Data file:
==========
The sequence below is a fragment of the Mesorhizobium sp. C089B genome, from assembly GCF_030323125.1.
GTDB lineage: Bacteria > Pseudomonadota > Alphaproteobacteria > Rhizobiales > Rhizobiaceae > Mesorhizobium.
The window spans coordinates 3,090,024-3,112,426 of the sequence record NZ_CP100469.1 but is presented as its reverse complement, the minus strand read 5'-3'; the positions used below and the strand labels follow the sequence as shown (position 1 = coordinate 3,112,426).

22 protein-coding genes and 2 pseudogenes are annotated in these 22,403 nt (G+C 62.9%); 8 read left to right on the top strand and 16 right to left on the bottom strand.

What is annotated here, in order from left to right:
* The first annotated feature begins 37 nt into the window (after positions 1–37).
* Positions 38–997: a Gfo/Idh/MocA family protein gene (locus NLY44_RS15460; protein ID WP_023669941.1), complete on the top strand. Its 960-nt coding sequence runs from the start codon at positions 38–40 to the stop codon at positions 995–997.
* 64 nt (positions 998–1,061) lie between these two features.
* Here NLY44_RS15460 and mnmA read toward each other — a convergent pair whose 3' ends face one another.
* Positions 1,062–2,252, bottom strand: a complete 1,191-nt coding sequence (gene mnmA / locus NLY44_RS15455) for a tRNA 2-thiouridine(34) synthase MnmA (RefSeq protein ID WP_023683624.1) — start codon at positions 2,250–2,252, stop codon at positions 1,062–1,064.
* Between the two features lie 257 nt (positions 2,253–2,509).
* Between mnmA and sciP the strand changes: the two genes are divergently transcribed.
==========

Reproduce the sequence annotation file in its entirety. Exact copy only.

The sequence below is a fragment of the Mesorhizobium sp. C089B genome, from assembly GCF_030323125.1.
GTDB lineage: Bacteria > Pseudomonadota > Alphaproteobacteria > Rhizobiales > Rhizobiaceae > Mesorhizobium.
The window spans coordinates 3,090,024-3,112,426 of the sequence record NZ_CP100469.1 but is presented as its reverse complement, the minus strand read 5'-3'; the positions used below and the strand labels follow the sequence as shown (position 1 = coordinate 3,112,426).

22 protein-coding genes and 2 pseudogenes are annotated in these 22,403 nt (G+C 62.9%); 8 read left to right on the top strand and 16 right to left on the bottom strand.

What is annotated here, in order from left to right:
* The first annotated feature begins 37 nt into the window (after positions 1–37).
* Positions 38–997: a Gfo/Idh/MocA family protein gene (locus NLY44_RS15460; protein ID WP_023669941.1), complete on the top strand. Its 960-nt coding sequence runs from the start codon at positions 38–40 to the stop codon at positions 995–997.
* 64 nt (positions 998–1,061) lie between these two features.
* Here NLY44_RS15460 and mnmA read toward each other — a convergent pair whose 3' ends face one another.
* Positions 1,062–2,252, bottom strand: a complete 1,191-nt coding sequence (gene mnmA / locus NLY44_RS15455) for a tRNA 2-thiouridine(34) synthase MnmA (RefSeq protein ID WP_023683624.1) — start codon at positions 2,250–2,252, stop codon at positions 1,062–1,064.
* Between the two features lie 257 nt (positions 2,253–2,509).
* Between mnmA and sciP the strand changes: the two genes are divergently transcribed.